• Growing hair. Hair follicles are located in the dermis. Every follicle root is attached to tiny muscles, known as arrector pili muscles, that contract when the body becomes cold or scared, causing goosebumps.
  • Feeling. The dermis is full of nerve endings that send signals to the brain about how things feel: if something hurts, itches, or feels good.
  • Distributing blood. Blood vessels are located in the dermis, which feed the skin, remove toxins. and supply the epidermis with blood.
  • Protecting the rest of the body. The dermis contains phagocytes, which are cells that consume potentially harmful toxins and impurities, including bacteria. The dermis already protects the body, but the phagocytes provide an additional layer of protection from anything harmful that has penetrated the epidermis.
  • Giving the skin structure so it holds its shape - The dermal layer is responsible for the turgor of the skin, acting in a similar way as does the foundation of a building.

Interactions Between the Dermis and the Epidermis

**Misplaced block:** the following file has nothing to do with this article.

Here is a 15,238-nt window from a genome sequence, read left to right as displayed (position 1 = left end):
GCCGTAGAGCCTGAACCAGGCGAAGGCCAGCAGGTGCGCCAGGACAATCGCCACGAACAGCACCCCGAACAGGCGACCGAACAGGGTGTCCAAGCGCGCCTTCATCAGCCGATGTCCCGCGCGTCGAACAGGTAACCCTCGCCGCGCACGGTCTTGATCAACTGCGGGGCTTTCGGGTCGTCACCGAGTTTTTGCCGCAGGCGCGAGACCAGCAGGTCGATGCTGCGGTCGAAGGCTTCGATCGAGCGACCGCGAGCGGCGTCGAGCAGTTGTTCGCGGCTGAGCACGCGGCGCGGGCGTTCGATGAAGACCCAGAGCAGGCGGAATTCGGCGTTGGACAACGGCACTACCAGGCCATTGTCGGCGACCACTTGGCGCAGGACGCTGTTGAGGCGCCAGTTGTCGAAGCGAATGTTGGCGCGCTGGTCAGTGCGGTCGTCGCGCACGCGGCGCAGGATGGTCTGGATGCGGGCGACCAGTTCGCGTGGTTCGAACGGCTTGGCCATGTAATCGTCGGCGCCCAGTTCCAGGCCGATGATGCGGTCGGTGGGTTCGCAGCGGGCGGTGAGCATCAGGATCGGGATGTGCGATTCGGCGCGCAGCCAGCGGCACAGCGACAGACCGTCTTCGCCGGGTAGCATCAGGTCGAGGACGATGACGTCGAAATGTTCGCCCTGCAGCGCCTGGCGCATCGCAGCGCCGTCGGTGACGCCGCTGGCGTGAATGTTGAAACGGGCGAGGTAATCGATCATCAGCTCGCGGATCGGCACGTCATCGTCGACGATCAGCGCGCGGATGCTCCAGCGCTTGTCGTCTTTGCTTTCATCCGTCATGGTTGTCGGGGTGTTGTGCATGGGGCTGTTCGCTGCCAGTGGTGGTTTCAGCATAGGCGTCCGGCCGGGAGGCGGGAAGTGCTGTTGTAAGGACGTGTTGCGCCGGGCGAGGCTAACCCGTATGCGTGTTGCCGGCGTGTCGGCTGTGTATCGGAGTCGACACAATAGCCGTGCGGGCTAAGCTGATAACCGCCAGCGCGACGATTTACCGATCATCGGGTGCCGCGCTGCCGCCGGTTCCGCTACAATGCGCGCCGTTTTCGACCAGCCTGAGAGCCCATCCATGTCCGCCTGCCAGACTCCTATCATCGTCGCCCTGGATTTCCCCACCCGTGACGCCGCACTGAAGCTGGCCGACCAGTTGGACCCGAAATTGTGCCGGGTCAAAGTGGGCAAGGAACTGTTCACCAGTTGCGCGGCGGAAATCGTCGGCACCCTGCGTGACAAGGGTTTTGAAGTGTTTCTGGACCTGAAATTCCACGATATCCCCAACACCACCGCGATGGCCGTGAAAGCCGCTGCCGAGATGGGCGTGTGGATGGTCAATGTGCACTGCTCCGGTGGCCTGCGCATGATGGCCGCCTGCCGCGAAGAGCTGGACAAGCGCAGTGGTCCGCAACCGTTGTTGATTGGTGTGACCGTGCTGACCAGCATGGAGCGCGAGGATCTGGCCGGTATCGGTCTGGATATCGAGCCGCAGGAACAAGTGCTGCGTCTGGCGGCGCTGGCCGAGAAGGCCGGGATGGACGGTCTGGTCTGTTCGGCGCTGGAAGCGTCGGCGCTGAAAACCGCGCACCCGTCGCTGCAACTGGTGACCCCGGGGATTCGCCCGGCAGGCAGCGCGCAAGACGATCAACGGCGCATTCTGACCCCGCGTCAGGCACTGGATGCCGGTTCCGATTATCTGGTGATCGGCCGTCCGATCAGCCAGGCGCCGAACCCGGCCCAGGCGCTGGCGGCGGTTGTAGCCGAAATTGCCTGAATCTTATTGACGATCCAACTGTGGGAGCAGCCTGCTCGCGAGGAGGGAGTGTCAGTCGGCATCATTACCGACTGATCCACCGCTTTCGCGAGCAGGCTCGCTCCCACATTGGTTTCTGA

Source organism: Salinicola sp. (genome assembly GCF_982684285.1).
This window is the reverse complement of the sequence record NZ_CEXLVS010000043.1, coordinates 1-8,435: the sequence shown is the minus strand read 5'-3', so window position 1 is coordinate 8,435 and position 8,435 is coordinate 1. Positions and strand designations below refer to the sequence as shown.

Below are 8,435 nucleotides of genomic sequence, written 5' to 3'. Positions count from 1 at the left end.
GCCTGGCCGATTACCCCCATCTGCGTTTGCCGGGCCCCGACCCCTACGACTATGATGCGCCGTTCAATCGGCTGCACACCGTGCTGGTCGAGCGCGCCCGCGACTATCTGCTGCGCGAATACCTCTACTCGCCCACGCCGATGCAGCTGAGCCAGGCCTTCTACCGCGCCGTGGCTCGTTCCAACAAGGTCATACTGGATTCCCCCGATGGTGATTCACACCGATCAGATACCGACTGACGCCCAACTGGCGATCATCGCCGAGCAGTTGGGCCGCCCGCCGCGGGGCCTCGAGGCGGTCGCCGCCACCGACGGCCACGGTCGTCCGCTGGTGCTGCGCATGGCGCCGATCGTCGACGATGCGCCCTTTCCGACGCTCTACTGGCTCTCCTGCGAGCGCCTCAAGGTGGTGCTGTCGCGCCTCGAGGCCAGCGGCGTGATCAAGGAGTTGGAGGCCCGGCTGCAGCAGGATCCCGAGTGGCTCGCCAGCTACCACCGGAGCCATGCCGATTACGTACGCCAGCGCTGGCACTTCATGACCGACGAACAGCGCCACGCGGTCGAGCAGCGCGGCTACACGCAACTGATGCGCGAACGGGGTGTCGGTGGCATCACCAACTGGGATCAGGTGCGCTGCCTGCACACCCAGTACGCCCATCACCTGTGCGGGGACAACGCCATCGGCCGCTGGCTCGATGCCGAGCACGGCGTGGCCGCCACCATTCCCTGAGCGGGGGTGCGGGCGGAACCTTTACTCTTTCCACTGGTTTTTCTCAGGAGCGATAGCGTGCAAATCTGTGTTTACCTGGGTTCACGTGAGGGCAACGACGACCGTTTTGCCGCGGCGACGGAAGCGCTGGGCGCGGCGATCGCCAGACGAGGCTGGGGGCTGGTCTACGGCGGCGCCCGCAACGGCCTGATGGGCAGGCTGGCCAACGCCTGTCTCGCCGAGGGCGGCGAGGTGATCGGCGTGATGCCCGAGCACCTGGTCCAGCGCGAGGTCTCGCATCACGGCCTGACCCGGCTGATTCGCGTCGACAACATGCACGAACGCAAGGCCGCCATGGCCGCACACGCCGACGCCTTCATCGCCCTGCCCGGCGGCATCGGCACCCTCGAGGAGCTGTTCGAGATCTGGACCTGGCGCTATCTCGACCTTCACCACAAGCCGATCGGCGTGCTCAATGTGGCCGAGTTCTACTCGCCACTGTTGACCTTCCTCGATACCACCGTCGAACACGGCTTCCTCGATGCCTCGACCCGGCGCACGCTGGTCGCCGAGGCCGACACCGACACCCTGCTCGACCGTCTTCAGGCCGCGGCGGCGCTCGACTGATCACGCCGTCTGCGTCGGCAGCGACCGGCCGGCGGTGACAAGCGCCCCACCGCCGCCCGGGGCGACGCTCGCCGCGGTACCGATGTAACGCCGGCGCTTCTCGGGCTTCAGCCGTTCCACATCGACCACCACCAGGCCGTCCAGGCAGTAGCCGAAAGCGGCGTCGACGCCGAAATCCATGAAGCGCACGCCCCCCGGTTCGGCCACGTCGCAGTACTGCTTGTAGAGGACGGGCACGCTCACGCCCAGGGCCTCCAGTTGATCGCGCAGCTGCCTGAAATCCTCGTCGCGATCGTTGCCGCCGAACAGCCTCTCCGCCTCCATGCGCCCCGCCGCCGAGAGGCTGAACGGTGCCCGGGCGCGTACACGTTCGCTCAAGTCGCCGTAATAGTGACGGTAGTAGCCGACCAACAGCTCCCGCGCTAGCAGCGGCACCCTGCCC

Unlike the opinions of old which viewed the layers of the skin as simply a barrier to the outside the world, not only does the dermis have complex functions, but the dermis and epidermis are in constant contact and communication regulating important bodily processes.

Cells in the epidermis influence the dermis, and in turn, (via activities such as mast cells which secrete cytokines) influence the turnover of cells in the epidermis. It is the interaction of these two layers that is in fact most disrupted in some conditions such as psoriasis.

What Happens to the Dermis in Aging?

In thinking about the structure and function of the skin you may be wondering what causes the skin to age—what causes wrinkling. There are several important changes in our skin with aging in all three layers of our skin as we age.